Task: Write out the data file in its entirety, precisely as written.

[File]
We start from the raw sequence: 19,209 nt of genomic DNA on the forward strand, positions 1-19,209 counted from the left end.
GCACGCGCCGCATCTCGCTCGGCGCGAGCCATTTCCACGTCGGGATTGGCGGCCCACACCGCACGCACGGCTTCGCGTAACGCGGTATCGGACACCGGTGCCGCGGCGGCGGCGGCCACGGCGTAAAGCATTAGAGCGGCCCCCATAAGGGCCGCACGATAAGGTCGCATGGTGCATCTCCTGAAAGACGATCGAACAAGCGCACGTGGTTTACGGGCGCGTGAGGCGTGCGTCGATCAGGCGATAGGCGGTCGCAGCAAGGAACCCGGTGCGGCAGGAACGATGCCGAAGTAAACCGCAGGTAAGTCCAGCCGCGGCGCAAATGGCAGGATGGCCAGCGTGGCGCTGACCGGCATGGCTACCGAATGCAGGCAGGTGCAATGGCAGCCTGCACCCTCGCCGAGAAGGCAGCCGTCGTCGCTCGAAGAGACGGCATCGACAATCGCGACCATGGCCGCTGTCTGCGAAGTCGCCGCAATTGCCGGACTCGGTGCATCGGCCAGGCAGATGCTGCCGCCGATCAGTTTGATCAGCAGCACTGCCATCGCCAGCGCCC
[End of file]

We start from the raw sequence: 19,209 nt of genomic DNA on the forward strand, positions 1-19,209 counted from the left end.
GCACGCGCCGCATCTCGCTCGGCGCGAGCCATTTCCACGTCGGGATTGGCGGCCCACACCGCACGCACGGCTTCGCGTAACGCGGTATCGGACACCGGTGCCGCGGCGGCGGCGGCCACGGCGTAAAGCATTAGAGCGGCCCCCATAAGGGCCGCACGATAAGGTCGCATGGTGCATCTCCTGAAAGACGATCGAACAAGCGCACGTGGTTTACGGGCGCGTGAGGCGTGCGTCGATCAGGCGATAGGCGGTCGCAGCAAGGAACCCGGTGCGGCAGGAACGATGCCGAAGTAAACCGCAGGTAAGTCCAGCCGCGGCGCAAATGGCAGGATGGCCAGCGTGGCGCTGACCGGCATGGCTACCGAATGCAGGCAGGTGCAATGGCAGCCTGCACCCTCGCCGAGAAGGCAGCCGTCGTCGCTCGAAGAGACGGCATCGACAATCGCGACCATGGCCGCTGTCTGCGAAGTCGCCGCAATTGCCGGACTCGGTGCATCGGCCAGGCAGATGCTGCCGCCGATCAGTTTGATCAGCAGCACTGCCATCGCCAGCGCCC